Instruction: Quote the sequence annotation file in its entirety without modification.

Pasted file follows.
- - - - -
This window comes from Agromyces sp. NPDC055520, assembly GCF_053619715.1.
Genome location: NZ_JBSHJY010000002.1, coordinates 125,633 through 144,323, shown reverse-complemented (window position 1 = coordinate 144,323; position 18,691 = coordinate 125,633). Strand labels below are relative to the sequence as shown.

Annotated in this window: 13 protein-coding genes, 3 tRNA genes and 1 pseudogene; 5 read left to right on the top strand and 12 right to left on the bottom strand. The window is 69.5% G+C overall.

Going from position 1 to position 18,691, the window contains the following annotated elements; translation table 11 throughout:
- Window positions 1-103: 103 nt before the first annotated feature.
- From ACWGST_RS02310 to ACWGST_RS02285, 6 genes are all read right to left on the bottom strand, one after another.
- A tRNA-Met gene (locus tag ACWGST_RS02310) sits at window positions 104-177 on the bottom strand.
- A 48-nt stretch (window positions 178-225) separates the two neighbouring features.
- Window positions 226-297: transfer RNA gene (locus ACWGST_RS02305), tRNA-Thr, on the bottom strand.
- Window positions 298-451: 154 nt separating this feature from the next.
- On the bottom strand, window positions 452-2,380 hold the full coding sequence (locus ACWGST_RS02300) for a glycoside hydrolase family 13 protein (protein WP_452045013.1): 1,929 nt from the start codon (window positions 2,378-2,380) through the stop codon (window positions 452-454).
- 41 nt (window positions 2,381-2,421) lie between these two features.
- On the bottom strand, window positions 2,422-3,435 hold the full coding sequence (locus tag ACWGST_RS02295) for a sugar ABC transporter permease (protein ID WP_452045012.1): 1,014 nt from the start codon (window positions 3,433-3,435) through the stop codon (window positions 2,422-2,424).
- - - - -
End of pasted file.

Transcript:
This window comes from Agromyces sp. NPDC055520, assembly GCF_053619715.1.
Genome location: NZ_JBSHJY010000002.1, coordinates 125,633 through 144,323, shown reverse-complemented (window position 1 = coordinate 144,323; position 18,691 = coordinate 125,633). Strand labels below are relative to the sequence as shown.

Annotated in this window: 13 protein-coding genes, 3 tRNA genes and 1 pseudogene; 5 read left to right on the top strand and 12 right to left on the bottom strand. The window is 69.5% G+C overall.

Going from position 1 to position 18,691, the window contains the following annotated elements; translation table 11 throughout:
- Window positions 1-103: 103 nt before the first annotated feature.
- From ACWGST_RS02310 to ACWGST_RS02285, 6 genes are all read right to left on the bottom strand, one after another.
- A tRNA-Met gene (locus tag ACWGST_RS02310) sits at window positions 104-177 on the bottom strand.
- A 48-nt stretch (window positions 178-225) separates the two neighbouring features.
- Window positions 226-297: transfer RNA gene (locus ACWGST_RS02305), tRNA-Thr, on the bottom strand.
- Window positions 298-451: 154 nt separating this feature from the next.
- On the bottom strand, window positions 452-2,380 hold the full coding sequence (locus ACWGST_RS02300) for a glycoside hydrolase family 13 protein (protein WP_452045013.1): 1,929 nt from the start codon (window positions 2,378-2,380) through the stop codon (window positions 452-454).
- 41 nt (window positions 2,381-2,421) lie between these two features.
- On the bottom strand, window positions 2,422-3,435 hold the full coding sequence (locus tag ACWGST_RS02295) for a sugar ABC transporter permease (protein ID WP_452045012.1): 1,014 nt from the start codon (window positions 3,433-3,435) through the stop codon (window positions 2,422-2,424).